My church blew up in 2016. We called it “the bomb” because the news completely shattered our congregation. Our pastor, who we looked up to and respected, was found to have several counts of moral failure, amongst other hidden things that came to light. Everything I knew about church, about ministry, my friends and my theology now laid in pieces, scattered about me, broken and in despair.
The gossip quickly started to swirl all around us. Droves of people – not just people but dear friends – left the church. People turned against each other and everything about this ministry that I invested almost a decade into was called into question. My husband was a part of the leadership at the time so I saw first hand the strain they endured while trying to do damage control, all the while their own hearts were bruised and broken. I watched helplessly as friendships crumbled and as others abandoned the word of God and prayer saying it was now “tainted” – and I was left confused, angry and ashamed.
I saw (and continue to see) dear friends struggle with the past. I too still have moments where I get triggered and realize that there’s still so much hurt and pain to process. But I have learned that dwelling in the past will only leave me in a constant state of bitterness and anger. And for healing to occur, I need to move forward.
Moving forward for me doesn’t mean forgetting everything in the past or living in denial. It means embracing and accepting the hardship that I’ve endured and allowing myself to mourn the many losses.
Moving forward means I find my hope not in my circumstances changing or getting better, but rather holding onto the spiritual truth that someway somehow, God will be glorified by this narrative. That in the long scheme of things, in the ways that are beyond my ways (Isaiah 55:8-9), my church blowing up will lead to more people being reconciled to Christ. That a church with unhealthy practices and an incomplete theology needed to crumble for many of us to truly understand the Gospel – that no labor of our hands, no “polished” ministry, no squeaky clean lifestyle will ever earn God’s favor or love. But rather in God’s mercy, God comes for us. God rescues us. And we love because God first loved us (1 John 4:19).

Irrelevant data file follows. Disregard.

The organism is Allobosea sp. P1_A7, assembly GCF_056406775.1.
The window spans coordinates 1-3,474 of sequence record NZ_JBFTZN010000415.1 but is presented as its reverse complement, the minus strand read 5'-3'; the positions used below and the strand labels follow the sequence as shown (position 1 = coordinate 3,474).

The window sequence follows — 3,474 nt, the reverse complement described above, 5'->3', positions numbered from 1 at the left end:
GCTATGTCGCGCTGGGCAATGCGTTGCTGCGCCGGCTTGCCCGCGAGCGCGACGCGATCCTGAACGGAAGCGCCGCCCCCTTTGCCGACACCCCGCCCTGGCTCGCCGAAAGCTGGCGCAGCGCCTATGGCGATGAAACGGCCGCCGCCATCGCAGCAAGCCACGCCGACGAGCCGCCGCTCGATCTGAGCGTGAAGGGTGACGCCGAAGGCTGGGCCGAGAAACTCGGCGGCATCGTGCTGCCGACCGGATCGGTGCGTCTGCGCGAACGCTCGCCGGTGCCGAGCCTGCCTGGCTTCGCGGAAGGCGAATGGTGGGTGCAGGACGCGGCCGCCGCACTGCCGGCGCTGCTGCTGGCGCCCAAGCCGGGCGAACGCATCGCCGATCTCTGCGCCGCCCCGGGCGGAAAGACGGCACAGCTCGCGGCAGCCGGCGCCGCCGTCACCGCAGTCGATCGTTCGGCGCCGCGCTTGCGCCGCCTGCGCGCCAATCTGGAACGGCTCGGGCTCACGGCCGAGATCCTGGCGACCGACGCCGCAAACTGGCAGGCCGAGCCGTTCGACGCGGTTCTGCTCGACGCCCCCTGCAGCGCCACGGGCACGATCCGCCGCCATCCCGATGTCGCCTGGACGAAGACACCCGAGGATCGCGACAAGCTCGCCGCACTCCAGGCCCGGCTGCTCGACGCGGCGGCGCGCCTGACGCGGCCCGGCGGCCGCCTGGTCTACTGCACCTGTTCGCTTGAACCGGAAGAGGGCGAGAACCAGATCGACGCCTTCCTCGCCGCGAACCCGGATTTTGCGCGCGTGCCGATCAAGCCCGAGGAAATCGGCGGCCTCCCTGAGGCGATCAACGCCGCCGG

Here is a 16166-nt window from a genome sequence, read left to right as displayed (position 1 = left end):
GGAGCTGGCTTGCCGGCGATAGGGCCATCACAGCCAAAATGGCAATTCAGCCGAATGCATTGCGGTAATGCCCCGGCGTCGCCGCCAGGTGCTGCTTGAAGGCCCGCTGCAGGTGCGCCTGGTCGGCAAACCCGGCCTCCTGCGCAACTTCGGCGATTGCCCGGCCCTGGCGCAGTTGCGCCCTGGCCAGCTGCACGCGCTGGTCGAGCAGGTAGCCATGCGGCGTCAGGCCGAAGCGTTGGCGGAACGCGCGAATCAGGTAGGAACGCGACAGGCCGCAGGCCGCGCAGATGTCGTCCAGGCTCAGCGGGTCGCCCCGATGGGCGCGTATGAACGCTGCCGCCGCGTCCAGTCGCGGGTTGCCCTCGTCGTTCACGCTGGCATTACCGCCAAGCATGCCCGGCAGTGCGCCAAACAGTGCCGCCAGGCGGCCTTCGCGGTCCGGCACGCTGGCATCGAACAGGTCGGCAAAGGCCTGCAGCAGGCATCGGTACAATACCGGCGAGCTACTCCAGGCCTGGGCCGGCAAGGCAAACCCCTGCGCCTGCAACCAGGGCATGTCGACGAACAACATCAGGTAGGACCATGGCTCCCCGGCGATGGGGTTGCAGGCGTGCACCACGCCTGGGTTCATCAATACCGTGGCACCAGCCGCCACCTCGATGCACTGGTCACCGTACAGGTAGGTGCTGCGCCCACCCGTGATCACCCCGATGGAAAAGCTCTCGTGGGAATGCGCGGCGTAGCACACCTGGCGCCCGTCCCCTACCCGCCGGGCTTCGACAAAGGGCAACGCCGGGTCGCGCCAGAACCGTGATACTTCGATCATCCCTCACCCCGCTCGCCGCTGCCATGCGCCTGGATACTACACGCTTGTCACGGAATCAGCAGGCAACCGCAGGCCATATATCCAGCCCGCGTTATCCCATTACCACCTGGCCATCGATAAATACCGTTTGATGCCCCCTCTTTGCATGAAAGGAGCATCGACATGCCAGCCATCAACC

Every time something reminds me of the pain of my past, I’m presented with the choice to either dwell in my hurt or place my hope in God. It means putting my introverted self out there time and time again, trusting that God will lead me to be involved in a church once again. Hoping in God means being willing to cultivate new friendships and risk my heart being broken once again, trusting that God will cause life-giving friendships to be formed once again.
And in the moments where I’m tempted to let the pain of my past overshadow my obedience to trust in God, I’m reminded of what Jeremiah said in his own state of despair:
I call all this to mind—therefore, I will wait.
Certainly the faithful love of the Lord hasn’t ended;
certainly God’s compassion isn’t through! They are renewed every morning. Great is your faithfulness. I think: The Lord is my portion! Therefore, I’ll wait for him. (Lamentations 3:21-24)
So by the grace of God, I will, by God’s Spirit, move forward and hope in God.
written by Christine Yoo
I collected stories about how faith kept people moving forward and put them together as a devotional for this Lenten season.
You can download the entire devotional here: